* https://archive.org/details/bitsavers_norskDataN00ReferenceM...


LOL I used Norsk ADA on Sintran back in the day

Ah, the Dragon 32 rates a mention. Great little machine, my first 'real' computer. That was a TRS-80 Color Computer clone with a 6809 in it, which has what I still think was one of the most elegant 8 bit instruction sets.

I've had a Dragon 32 sitting on my shelf for years now, I've never actually gotten around to building a power supply to test it. If memory serves it needs multiple voltages feeding to it over a DIN connector.

The power supply board outputs 12V, 5V and -5V. The 5V is about 1.5 amps, the 12 250 mA and -5 50 mA.

If you've lost the supply brick; that's strictly the AC side of things, it is just a transformer in a plastic wrapper.

The outputs of the transformer are connected to a DB-9, the pinout is:

     1,6----8.5V----2,7
     3--14V--CT--14V--5
Pins 8 and 9 are NC.

Keep an eye on the large capacitor on the powersupply board, they tend to go bad, look for white stuff near the caps, if you find any replace them before trying to power it all up.

You can pull fairly decent composite video off the input to the modulator (on the PSU board).

Good luck!


For some strange reason I've had 2 Dragon 32 PSU's in my cupboard for years -alas no Dragon32 - if you cover the postage you can have one if you want?

(Sorry I know that seems tight but I'm out of work right now).

p.s. They are D plugs.. look like female joystick ports..


Thanks for the offer, I'll be in touch via email.

After Dragon got wound up, the little guys who worked inside had to get jobs advertising dehydrated mashed potato:

https://www.youtube.com/watch?v=uKt-KR1TsRg


If you speak Spanish and are bothered by the not so great translation, here's the original article https://auamstrad.es/hardware/mundo-cpc/amstrad-cpc-472/

Quite interesting


I rather enjoyed the somewhat flowery translation!

The photo of keyboard "with ene" does not show the letter, which is actually on the right half of the keyboard (the left half is chosen by the author for some reason).

You can use "enye" as a placeholder for "eñe".

On the location, currently is right to "l", in the US

layout it prints ";".


“At the sight, it is only distinguished by the screen printing of the case, where the «64» is replaced by a «72»”

I recall reading somewhere that, to give an artificial boost to the home grown market. The French introduce a law to ban the import of personal computers with less then 72kb of ram. The British got round this law by adding a small pcb to the main board, that did nothing at all. Unless it was the Spanish, funny what you mis-remember.


Makes me wonder about the Spectravideo (Z80 based) machines.

Some had 16 kbyte RAM. All Spectravideo had also 16 video RAM. But the version with 64 kbyte RAM was prominently marketed as having 80 kbyte RAM. (RAM + VRAM = 80 kbyte)

I guess that computer model could also have been imported without the high tariff.

(The Spectravideo 328, which formed the basis for the almost identical MSX standard.)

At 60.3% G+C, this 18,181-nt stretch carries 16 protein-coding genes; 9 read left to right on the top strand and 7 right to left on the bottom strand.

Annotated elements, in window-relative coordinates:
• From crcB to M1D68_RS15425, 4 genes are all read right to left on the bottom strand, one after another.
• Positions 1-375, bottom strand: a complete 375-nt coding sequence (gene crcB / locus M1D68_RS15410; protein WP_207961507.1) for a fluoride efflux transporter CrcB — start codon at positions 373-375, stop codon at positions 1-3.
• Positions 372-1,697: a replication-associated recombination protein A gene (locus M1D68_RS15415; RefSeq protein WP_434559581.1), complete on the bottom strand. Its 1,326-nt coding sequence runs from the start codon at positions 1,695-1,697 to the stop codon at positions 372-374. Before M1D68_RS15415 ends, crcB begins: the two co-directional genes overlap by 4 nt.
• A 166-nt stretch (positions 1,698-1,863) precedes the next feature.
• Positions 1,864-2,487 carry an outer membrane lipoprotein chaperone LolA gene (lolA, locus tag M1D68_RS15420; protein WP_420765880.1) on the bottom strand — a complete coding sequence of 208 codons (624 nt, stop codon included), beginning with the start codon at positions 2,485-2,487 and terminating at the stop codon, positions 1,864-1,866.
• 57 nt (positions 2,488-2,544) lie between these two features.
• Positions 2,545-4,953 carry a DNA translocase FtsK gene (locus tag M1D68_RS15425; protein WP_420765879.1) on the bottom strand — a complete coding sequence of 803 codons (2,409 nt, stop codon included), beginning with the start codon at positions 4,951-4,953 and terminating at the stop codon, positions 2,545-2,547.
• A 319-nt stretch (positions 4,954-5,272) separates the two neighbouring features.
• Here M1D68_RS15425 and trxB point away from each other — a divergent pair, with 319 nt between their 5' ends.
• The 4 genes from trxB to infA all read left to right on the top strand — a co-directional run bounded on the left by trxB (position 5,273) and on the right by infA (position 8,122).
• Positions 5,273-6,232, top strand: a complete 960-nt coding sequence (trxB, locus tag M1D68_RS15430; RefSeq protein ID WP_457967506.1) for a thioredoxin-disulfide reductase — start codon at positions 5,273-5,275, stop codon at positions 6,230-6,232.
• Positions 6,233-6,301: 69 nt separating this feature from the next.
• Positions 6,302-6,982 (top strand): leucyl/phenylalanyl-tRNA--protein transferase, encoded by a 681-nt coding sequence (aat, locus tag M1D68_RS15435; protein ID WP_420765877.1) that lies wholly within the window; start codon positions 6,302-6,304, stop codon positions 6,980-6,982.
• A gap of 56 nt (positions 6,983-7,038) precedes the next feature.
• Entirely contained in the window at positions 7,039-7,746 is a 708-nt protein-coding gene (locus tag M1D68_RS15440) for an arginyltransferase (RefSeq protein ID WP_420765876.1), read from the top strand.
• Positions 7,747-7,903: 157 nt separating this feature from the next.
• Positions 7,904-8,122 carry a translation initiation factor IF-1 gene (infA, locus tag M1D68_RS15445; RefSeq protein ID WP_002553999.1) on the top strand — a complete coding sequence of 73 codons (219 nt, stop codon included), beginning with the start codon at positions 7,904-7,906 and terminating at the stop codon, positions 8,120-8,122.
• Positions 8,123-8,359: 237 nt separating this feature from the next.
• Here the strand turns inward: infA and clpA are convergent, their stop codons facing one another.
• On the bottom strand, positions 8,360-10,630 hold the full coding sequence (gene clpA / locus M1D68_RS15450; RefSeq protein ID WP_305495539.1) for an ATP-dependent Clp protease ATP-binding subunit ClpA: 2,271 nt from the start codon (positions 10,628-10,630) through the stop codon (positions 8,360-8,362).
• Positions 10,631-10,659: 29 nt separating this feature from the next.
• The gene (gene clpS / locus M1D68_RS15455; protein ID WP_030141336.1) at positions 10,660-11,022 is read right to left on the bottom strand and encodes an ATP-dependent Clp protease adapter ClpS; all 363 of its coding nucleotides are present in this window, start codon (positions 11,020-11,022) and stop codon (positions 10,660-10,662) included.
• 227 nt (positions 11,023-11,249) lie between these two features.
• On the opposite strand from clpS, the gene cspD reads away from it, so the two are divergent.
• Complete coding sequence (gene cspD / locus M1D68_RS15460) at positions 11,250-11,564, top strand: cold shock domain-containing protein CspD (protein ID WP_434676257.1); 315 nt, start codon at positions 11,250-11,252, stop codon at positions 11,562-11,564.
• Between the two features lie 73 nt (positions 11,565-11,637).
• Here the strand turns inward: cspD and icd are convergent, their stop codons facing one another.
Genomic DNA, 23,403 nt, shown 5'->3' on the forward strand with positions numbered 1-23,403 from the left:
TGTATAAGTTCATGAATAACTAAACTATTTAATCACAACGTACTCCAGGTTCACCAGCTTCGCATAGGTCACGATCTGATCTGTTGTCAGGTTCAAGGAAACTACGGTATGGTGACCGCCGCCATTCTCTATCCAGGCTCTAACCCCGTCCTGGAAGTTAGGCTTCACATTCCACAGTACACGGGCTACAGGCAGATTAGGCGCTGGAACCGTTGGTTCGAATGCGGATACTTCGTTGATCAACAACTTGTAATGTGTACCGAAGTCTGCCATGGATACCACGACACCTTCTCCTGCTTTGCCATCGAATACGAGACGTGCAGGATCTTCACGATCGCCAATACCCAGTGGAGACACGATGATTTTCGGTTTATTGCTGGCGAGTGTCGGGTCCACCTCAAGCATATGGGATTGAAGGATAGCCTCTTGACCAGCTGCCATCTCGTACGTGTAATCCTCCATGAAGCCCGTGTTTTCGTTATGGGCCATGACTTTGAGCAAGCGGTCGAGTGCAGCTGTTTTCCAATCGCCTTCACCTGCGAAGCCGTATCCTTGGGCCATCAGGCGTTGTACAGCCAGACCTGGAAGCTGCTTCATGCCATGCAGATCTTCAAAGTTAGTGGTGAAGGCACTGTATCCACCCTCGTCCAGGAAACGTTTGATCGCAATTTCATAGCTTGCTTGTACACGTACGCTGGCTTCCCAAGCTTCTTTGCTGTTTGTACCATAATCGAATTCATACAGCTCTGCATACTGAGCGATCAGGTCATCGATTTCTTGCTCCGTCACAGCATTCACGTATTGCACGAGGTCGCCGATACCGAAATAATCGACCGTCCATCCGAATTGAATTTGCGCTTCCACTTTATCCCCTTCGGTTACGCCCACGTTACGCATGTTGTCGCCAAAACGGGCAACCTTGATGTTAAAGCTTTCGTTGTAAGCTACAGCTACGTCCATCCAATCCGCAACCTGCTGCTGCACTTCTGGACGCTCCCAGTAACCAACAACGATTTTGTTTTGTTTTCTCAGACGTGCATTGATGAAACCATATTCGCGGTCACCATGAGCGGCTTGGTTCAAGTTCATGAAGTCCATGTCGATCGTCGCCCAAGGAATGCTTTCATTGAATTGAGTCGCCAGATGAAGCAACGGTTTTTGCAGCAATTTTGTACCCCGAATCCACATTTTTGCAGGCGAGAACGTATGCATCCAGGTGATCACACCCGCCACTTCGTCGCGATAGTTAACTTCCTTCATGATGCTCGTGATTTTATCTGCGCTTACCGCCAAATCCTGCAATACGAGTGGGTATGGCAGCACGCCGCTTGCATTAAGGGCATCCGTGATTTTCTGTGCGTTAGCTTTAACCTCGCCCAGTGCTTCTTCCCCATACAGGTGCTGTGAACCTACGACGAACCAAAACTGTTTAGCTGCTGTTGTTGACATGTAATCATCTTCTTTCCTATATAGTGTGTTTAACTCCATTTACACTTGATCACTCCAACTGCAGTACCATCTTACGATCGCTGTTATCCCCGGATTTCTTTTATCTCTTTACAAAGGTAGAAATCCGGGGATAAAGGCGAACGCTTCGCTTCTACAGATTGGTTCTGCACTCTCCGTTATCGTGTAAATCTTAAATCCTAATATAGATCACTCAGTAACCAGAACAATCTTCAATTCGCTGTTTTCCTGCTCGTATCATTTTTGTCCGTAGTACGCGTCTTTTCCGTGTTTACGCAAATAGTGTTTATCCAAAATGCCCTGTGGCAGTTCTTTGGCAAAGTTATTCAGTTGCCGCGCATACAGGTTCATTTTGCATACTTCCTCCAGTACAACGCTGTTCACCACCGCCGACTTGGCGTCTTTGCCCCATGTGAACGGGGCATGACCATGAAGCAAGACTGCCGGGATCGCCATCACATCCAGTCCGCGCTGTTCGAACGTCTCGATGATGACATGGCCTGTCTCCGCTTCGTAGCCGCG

I think that's sometimes just specs preening.

The US answer to the Spectrum was called the Timex/Sinclair 2068 and advertised as a 72k machine (48k RAM/32k ROM)


After owning a Texas Instruments TI99-4A my 1st pc was an Amstrad Schneider PC 1512 with one floppy and one 20 Mb hdd. It ran, I believe GEM window system on top of MS-DOS.

Amstrad PC1512 and PC1640 were great machines. They had some weirdness like the proprietary PU mounted in the monitor but were solid, well built and well priced, even more they looked kinda futuristic when compared to the boring 8086 clone boxes of that era.

And yes, they even came with a mouse and a GUI (GEM by Digital Research).


Sharing PSUs between components was an Amstrad staple.

Sugar used the technique in products from hifi's to computers as an innovation to save money and keep costs down. That's not necessarily meant in a bad way. Amastrad often used the savings to to bump up the spec somewhere consumers cared more e.g. memory or a bundled monitor or printer.

I think when commodity PCs became wide spread Amstrad ran out of corners to cut to get an edge and became uncompetitive.


> I think when commodity PCs became wide spread Amstrad ran out of corners to cut to get an edge and became uncompetitive.

It was when Amstrad dropped their own OS in favour of DOS that they became just another commodity PC maker. Actually first Amstrad moved to DR-DOS then MS-DOS to avoid potential compatability issues. Which I'm sure Microsoft would have eventually discovered.

http://edge-op.org/iowa/www.iowaconsumercase.org/011207/PX_9...


I think that Amstrad's best selling line was actually the WPC range that used CP/M (8 million vs 3 million for CPC line with their own OS).

So having their own OS wasn't the deciding factor. I think it's the more commodity nature of PC hardware even compared to CP/M machines that did for them IMHO.


PCW range.

Doh! Yes, sorry PCW. Having a dyslexic moment there.

Ah yes. DR-DOS it was. So long ago, completely forgot about it.

I called it weird because not standard but that PSU design was also more energy efficient and even completely fanless.

And yes, by the time 286s and 386s came to the market there was really nothing more to cut, or even to add. Every part was standardized by then, profit margins shrinked and MS-DOS became ubiquitous.


If only US OFAC export restrictions were as easy to bypass!